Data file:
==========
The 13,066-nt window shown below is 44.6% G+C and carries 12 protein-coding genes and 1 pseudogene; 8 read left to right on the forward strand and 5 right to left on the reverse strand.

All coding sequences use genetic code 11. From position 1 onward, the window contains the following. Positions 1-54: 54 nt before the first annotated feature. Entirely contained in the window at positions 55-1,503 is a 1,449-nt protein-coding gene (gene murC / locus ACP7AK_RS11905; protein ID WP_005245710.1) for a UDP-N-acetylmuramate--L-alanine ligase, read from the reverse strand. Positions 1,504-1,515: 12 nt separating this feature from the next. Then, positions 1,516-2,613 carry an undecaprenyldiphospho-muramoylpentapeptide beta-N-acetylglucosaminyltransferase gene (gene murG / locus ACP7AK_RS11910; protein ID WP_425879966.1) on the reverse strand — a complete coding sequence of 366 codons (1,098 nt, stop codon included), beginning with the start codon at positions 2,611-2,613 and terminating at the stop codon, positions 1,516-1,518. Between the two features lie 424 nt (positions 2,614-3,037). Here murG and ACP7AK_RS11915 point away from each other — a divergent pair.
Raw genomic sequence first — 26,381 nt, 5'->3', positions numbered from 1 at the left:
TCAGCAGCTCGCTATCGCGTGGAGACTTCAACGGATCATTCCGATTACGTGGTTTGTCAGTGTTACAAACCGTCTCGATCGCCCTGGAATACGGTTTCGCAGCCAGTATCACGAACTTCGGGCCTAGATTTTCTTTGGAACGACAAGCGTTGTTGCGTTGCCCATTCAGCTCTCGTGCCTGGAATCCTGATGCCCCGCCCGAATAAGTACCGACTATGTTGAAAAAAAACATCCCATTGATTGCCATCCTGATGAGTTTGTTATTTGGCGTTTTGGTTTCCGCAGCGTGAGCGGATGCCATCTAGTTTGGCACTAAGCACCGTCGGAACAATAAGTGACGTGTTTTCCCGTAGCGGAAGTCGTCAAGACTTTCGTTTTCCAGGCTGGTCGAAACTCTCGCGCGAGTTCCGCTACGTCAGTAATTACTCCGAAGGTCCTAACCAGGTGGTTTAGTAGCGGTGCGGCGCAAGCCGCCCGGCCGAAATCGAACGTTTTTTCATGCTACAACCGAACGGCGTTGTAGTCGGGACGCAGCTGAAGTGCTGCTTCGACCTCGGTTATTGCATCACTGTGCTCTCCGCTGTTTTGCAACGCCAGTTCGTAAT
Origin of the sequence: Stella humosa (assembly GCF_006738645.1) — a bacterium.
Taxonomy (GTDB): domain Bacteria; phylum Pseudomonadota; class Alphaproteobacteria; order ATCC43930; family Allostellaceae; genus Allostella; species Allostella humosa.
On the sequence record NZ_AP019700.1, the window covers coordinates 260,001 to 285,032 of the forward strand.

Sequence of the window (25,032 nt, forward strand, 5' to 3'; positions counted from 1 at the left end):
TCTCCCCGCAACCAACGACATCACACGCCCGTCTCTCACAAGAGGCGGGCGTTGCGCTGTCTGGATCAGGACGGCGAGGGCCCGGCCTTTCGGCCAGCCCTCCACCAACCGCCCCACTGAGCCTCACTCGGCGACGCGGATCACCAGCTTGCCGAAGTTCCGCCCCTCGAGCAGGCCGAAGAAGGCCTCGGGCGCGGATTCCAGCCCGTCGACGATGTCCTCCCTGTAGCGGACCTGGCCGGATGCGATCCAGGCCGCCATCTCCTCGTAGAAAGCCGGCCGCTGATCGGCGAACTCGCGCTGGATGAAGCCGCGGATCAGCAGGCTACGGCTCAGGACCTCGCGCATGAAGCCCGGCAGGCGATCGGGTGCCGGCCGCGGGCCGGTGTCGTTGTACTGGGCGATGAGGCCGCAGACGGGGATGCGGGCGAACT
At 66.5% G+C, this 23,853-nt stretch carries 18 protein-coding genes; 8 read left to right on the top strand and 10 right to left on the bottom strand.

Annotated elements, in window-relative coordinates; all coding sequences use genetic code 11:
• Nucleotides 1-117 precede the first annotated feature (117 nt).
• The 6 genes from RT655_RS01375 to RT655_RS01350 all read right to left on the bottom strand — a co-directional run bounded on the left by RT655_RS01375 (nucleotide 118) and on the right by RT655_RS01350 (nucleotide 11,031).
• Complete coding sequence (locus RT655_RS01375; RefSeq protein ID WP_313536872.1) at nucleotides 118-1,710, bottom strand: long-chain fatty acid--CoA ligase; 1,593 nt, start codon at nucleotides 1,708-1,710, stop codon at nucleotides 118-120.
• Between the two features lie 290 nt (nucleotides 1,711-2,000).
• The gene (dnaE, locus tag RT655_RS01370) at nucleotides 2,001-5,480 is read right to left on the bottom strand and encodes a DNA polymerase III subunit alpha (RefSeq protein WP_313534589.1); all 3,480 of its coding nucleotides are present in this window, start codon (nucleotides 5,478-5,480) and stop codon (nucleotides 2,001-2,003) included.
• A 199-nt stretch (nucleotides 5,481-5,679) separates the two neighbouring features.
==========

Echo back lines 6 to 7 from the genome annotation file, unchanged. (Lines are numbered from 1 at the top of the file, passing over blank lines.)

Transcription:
Taxonomy (GTDB): domain Bacteria; phylum Pseudomonadota; class Alphaproteobacteria; order ATCC43930; family Allostellaceae; genus Allostella; species Allostella humosa.
On the sequence record NZ_AP019700.1, the window covers coordinates 260,001 to 285,032 of the forward strand.